Young calves are around 70–75 percent water by bodyweight and must be well-hydrated in order to stay healthy and grow to their full potential. Dehydration and severe electrolyte loss in calves can stem from several causes including inadequate water intake and heat stress. However, the main culprit to dehydration is often due to bouts of diarrhea, more commonly called scours, which can cause calves to lose 5-12 percent of their bodyweight as water. Smith et al., (2012) reported that, despite progress in understanding the pathophysiology of neonatal diarrhea, recent data indicates that over 60 percent of dairy calf deaths in the U.S. are the result of diarrhea. When calf diarrhea hits, it is critical to reverse the effects of dehydration to avoid metabolic acidosis, weakness, severe weight loss and/or mortality. Oral rehydration by electrolyte therapy is an effective way to reverse the symptoms of dehydration, and is a relatively simple process if protocols are put into place and adhered to by calf-raising staff.
What are electrolytes?
Electrolyte products typically include a combination of sodium, energy, amino acids and alkalizing agents designed to get calves back on their feet. Electrolyte therapy is a common management practice used to replenish fluids and combat metabolic problems in a dehydrated calf, including acidosis and electrolyte losses associated with diarrhea.
When should I provide electrolytes?
Dehydration: As is illustrated in Table 1, calves who are 5 percent dehydrated will show no clinical signs of dehydration, although they will present with diarrhea. In other words, a scouring calf is a dehydrated calf. The amount of electrolyte product a dehydrated calf needs to rehydrate is based on calf bodyweight and dehydration percent. For example, if a100 pound calf is estimated to be 8 percent dehydrated, she will have lost 100 x 0.08 = 8 lb water / 2 = 4.0 quarts of liquid. To replace the water lost due to scouring, she will need to replenish that 1.8 quarts of liquid on top of her normal milk or milk replacer feeding. If a calf is down and will not suckle, it is advised to contact your veterinarian about administering IV fluids to rehydrate and reverse acidosis as soon as possible.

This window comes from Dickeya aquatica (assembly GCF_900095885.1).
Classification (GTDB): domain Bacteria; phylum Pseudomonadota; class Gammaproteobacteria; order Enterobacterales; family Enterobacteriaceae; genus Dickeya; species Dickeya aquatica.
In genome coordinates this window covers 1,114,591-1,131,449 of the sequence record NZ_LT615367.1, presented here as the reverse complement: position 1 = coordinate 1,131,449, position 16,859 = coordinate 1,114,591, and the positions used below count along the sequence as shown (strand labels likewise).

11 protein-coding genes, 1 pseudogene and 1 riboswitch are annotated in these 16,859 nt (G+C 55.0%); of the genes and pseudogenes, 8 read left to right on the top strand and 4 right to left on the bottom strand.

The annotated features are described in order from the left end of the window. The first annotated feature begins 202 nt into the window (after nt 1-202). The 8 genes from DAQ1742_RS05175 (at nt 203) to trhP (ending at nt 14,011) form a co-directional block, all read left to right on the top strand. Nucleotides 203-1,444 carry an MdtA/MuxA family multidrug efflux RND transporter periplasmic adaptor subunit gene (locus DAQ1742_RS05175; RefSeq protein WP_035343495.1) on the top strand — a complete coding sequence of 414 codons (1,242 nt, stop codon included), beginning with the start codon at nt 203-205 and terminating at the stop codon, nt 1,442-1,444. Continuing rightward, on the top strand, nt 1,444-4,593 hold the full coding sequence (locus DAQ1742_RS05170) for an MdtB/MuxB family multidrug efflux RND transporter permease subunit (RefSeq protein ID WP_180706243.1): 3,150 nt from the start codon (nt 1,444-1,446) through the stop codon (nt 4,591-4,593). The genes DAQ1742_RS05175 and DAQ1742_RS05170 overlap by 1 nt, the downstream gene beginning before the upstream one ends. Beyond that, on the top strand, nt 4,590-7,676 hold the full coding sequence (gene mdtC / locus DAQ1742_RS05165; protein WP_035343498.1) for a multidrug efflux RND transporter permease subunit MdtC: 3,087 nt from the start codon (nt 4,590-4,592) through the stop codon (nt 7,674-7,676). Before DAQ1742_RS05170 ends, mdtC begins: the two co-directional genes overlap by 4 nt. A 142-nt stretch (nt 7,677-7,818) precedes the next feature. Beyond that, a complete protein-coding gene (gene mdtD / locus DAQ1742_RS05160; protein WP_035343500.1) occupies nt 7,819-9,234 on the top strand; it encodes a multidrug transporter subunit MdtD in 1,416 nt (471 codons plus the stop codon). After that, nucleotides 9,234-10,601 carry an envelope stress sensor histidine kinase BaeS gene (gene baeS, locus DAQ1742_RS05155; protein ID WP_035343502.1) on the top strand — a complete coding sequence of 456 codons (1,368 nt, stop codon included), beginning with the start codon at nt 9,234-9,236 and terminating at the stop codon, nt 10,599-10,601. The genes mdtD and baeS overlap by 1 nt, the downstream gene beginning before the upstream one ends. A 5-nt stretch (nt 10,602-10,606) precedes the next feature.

Stress events: Electrolytes can be given to calves who have recently been or will be placed under a stress event, such as pre- or post-transport. It is common practice for calves to receive a dose of electrolytes before they are loaded onto a truck for transport, and, depending on how long the haul is, a second dose immediately after arriving at their new destination. Providing electrolytes gives young calves the extra boost they need to combat the negative side effects of stress and can also help keep them hydrated on longer hauls.
Timing: Electrolytes should be fed to calves several hours after milk feedings and should never be mixed in with the milk or milk replacer. Mixing electrolyte powder with the milk diet does not give a scouring calf the additional water she requires to rehydrate and can change digestion by altering the casein clot in the abomasum. Under heat stress conditions, electrolytes should be given at an equal interval between milk feedings. For example, if calves are fed in the morning and evening, an electrolyte feeding should be offered at noon. If necessary, a second electrolyte feeding can be offered a few hours after the evening milk feeding.
Should I skip milk feedings?
Scouring calves lose water and nutrients faster than their non-scouring counterparts, and require the liquid and nutrients provided by their milk feedings. Very few electrolyte products offer calves the nutrients required to maintain immune system function, as most electrolytes only provide 15–25 percent of the calf’s daily energy requirements. The decision to skip a milk feeding should be based upon the milk feeding program implemented. For example, if a calf is receiving more than 2.5 pounds of milk powder equivalent per day, she likely has enough nutrition to get her through a skipped meal. On the other hand, a calf receiving only 1.25 pounds of milk powder per day should not miss a milk feeding, although skipping may be necessary if the calf is presenting with bloat or will not eat.